DAVIS: One thing I really like about the hunger vital sign to is, within the two questions, one of the questions is asking about actual scarcity of resources to be able to buy food, but the other question is asking about the worry around it. And I think that's really important. I'm so happy that that's captured in there. I think it does a lot to acknowledge how stressful not being sure where your next meal's gonna come from, or how you're gonna pay for your bill at the grocery store. And that, that is truly impacting your food access and that, that stress means something. So I appreciate that piece of the hunger vital sign


LABUN:

Plus, as Richard Sheward explained, one measure of a successful risk screen is social acceptability

SHEWARD:

It needs to have a certain level of acceptability, meaning that that tool is not embarrassing or socially unacceptable, that it's acceptable to the individual completing it.


LABUN:

Acceptability is partly in the phrasing of the questions. It’s also in how the screen is presented - and that has a lot of elements. We’ve discussed how applying the screen to all patients sets the expectation that food resources are a standard part of conversations about health. And that expectation isn’t just a screening policy and procedures issue, it also involves working with individuals doing the screening - who are usually screening for many different concerns; they aren’t dedicated food resource specialists, they’re reviewing dozens of risks for every patient every day. 


DAVIS:

This is one of the places where hunger free Vermont is the most helpful. . .  if folks who are delivering the screen, even if it's just delivering the piece of paper so you’re not verbally asking the questions, but you're delivering it on a paper screen, how you deliver it, how you talk about it, the whole time is important. I've been told stories of, you know, folks going to their doctor. And they were asked the questions where it was framed. “I have to ask you this.” And that's not gonna elicit a response that's in any way truthful, if somebody's struggling with food insecurity. Who wants to respond that they're having trouble when somebody is already assuming that you're not?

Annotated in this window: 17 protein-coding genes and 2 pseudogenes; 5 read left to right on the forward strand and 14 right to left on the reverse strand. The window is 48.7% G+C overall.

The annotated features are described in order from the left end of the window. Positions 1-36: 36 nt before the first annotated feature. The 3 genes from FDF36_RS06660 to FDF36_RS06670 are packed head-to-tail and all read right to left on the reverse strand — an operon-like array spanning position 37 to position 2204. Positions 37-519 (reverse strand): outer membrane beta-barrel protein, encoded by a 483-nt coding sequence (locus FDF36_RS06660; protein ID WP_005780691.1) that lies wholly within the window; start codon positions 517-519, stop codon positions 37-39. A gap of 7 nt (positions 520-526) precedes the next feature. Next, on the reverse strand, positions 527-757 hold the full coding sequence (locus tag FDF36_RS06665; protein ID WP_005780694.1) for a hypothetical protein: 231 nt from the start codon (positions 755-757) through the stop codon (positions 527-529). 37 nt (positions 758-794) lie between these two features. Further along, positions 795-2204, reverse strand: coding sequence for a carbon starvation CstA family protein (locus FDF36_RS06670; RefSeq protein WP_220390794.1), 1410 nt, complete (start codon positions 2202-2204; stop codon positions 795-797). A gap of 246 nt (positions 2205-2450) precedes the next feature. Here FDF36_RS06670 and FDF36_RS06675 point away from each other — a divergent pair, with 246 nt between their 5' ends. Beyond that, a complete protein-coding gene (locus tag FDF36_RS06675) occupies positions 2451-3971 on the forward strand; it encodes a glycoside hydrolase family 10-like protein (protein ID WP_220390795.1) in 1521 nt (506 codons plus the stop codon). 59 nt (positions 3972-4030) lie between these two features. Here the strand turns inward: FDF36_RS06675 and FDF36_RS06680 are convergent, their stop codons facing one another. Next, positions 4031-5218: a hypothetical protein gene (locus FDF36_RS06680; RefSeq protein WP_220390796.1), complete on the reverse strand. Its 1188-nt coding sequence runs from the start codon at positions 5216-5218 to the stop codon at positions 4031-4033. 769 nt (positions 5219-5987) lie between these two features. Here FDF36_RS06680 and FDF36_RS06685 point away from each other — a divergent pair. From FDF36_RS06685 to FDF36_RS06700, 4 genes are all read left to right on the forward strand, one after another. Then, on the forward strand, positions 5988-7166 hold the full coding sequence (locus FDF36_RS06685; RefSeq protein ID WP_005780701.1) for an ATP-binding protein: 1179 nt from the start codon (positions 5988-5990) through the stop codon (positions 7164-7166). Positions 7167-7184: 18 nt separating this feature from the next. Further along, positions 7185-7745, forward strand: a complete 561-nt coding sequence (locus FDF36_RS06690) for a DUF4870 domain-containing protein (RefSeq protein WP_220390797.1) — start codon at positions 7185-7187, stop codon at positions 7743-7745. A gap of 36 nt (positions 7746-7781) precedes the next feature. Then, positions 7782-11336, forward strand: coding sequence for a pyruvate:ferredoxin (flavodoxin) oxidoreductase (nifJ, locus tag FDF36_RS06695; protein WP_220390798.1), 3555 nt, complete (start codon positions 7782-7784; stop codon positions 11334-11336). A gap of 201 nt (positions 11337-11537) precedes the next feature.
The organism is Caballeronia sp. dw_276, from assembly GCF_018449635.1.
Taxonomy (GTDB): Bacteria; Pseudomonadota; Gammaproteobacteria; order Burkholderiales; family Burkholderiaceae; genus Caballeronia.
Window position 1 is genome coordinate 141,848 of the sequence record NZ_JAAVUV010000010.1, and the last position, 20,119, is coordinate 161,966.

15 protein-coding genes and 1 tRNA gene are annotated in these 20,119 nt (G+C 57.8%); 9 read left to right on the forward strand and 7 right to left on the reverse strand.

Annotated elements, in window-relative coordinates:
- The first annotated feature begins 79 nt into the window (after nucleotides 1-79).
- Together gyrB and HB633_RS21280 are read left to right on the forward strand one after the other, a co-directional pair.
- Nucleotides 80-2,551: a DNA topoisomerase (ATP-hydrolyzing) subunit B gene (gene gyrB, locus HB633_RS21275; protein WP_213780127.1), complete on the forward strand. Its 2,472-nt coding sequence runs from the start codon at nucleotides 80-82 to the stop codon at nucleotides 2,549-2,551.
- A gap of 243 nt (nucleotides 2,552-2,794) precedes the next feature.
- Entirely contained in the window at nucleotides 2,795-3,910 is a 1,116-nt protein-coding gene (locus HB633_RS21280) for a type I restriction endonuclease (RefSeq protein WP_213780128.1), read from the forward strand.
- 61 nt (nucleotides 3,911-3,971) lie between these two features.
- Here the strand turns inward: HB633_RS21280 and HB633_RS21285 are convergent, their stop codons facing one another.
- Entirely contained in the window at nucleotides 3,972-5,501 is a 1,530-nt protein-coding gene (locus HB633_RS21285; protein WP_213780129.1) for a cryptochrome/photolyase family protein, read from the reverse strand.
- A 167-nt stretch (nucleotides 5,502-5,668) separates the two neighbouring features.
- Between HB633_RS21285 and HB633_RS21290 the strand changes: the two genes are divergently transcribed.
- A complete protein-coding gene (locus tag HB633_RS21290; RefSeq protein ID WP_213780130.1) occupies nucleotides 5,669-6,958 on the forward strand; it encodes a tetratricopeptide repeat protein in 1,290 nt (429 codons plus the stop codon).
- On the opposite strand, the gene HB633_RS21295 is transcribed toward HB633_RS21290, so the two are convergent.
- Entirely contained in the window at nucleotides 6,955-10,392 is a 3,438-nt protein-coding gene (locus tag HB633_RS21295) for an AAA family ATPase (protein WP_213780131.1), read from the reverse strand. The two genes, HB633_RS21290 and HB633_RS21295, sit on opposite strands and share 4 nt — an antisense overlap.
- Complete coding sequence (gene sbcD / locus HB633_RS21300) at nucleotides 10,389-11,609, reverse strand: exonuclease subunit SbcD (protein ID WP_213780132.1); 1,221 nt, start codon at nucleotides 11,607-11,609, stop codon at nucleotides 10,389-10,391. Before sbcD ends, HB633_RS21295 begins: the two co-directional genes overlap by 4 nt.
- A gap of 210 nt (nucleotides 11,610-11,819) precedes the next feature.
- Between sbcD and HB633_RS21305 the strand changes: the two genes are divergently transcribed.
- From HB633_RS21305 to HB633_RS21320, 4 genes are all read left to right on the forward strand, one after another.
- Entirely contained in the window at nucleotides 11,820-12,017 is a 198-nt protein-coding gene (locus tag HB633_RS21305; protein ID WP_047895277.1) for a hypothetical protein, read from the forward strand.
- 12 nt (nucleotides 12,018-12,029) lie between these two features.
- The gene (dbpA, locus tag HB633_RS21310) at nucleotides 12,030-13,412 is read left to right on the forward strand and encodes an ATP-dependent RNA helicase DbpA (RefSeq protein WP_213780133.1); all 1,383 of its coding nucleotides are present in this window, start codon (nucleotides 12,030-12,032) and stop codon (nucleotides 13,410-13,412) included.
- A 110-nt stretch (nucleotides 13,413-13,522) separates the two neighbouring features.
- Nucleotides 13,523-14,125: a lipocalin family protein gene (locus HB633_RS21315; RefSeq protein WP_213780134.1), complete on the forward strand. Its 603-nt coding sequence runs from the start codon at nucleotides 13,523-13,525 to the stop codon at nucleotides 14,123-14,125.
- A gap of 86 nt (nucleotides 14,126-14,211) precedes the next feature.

. . .  if you think about it at all, food is hugely emotional for all of us. It's how we celebrate together. It's what we often gather around. If you had any trouble getting the food you needed when you were a kid, there's all sorts of things that come up for you as an individual as you're trying to think about that. There's so many judgments that we make about people just along the way, and we all do it. . . . And when I talk about the cultural piece of things, it's an opportunity for all of us to kind of think back and, and think about what our judgments are, because we all have them.


LABUN:

Through paying attention in their routine screening, health professionals can build their approach to helping people feel more comfortable talking about food resources. Repetition helps the people responding to the screen as well. 


DAVIS:

. . .I remember the first time I went to the doctor and they asked me if I felt safe in my home. And I was like, what? Like nobody's ever asked me that question before, but they're the only people who have ever asked me that question. And they asked it to me in a way where I felt like they were asking because they cared about it, because they felt like it mattered. And if I was ever in a situation where I didn't feel safe in my home, they would be the first people that I ever thought of.

 

. . . . So it might not be that I'm struggling right now, but the next time you ask me, I might be ready for that question, and I might know it's coming. And I might be ready to let you know that I need some help. 


LABUN: